Average UK Household Debt rose in June

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Average household debt in the UK rose slightly in June, according to the latest figures from Credit Action.

It stood at £54,067 (including mortgages) – up from a revised £54,034 in May – revealing people are still struggling to keep on top of their finances, with the situation slowly getting worse.

Borrowing also saw a rise during the month, with the average amount increasing slightly from a revised £3,207 in May to £3,211 in June. Unfortunately, this confirms individuals are still finding it tough to get out of their overdrafts and pay off lingering credit card debt as they struggle to find the money each month to make ends meet.

However, there is evidence people are being more careful with their plastic, as the figures revealed a decrease in card purchases in June, with 28.8 transactions made every day, which is less than the 29.4 million a day last month. This meant the average daily spend on credit cards dropped from £1.455 billion to £1.421 billion, which is a step in the right direction.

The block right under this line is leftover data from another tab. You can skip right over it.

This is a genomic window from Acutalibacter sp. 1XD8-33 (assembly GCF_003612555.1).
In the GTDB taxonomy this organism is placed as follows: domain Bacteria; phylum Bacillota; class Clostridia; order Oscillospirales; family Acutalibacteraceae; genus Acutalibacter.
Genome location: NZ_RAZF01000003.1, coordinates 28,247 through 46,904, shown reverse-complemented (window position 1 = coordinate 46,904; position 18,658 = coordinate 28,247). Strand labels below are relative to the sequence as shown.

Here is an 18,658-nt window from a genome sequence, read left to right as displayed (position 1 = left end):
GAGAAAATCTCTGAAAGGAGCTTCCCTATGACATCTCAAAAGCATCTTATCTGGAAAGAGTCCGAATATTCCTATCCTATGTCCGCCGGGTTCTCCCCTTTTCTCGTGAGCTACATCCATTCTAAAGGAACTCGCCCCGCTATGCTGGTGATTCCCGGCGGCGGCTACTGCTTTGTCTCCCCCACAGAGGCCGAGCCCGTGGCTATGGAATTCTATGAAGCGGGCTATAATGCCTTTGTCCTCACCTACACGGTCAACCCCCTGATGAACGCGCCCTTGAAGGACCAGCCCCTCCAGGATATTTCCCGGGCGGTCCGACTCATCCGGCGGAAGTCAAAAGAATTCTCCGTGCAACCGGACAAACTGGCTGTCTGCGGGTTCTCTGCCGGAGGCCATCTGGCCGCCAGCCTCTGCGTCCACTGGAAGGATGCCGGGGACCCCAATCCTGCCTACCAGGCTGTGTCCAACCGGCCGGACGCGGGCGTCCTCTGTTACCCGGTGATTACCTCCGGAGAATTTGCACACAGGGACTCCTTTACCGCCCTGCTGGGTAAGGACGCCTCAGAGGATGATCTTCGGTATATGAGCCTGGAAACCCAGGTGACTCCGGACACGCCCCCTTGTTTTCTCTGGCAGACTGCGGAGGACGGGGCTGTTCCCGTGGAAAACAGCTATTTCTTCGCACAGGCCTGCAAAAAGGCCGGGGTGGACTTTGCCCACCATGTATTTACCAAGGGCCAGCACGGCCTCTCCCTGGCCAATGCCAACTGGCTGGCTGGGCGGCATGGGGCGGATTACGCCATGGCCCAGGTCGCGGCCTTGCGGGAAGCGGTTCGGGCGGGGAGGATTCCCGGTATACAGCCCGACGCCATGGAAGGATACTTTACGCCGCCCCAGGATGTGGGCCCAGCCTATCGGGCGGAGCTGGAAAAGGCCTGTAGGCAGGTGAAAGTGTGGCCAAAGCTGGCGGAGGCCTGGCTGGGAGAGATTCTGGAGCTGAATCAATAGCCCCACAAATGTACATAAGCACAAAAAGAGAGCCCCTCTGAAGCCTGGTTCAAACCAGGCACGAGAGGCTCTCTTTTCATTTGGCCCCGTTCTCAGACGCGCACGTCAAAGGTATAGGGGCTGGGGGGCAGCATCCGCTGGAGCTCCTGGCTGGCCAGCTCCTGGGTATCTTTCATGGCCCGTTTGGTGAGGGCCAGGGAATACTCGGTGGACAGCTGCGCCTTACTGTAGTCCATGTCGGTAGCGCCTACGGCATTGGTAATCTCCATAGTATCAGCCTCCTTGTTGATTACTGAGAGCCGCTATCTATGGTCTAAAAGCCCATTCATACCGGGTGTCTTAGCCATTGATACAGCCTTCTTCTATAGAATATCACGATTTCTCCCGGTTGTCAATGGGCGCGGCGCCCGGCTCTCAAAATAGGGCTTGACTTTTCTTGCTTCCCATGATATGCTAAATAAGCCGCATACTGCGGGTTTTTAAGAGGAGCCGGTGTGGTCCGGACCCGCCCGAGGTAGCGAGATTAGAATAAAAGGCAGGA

Outstanding personal debt stood at £1.425 trillion at the end of June, which is slightly more than what was reported at the end of May. Personal debt is beginning to stabilise, but people are clearly having a hard time finding the money they owe.

According to Credit Action, 282 individuals are being declared insolvent or bankrupt every day, which is more than the 274 last month. This is the equivalent of one person every five minutes and seven seconds and is a major worry.

As individuals continue to struggle, many are taking up debt consolidation loans in order to manage their money more effectively.

The economy is starting to show signs of improvement, with more people finding work and this can only be a good thing for those in financial difficulty.

Michelle Highman, chief executive of Credit Action, said: “It is certainly positive news that we are starting to see more people in the UK get back into work, and encouraging to see that young people are really driving these figures.”

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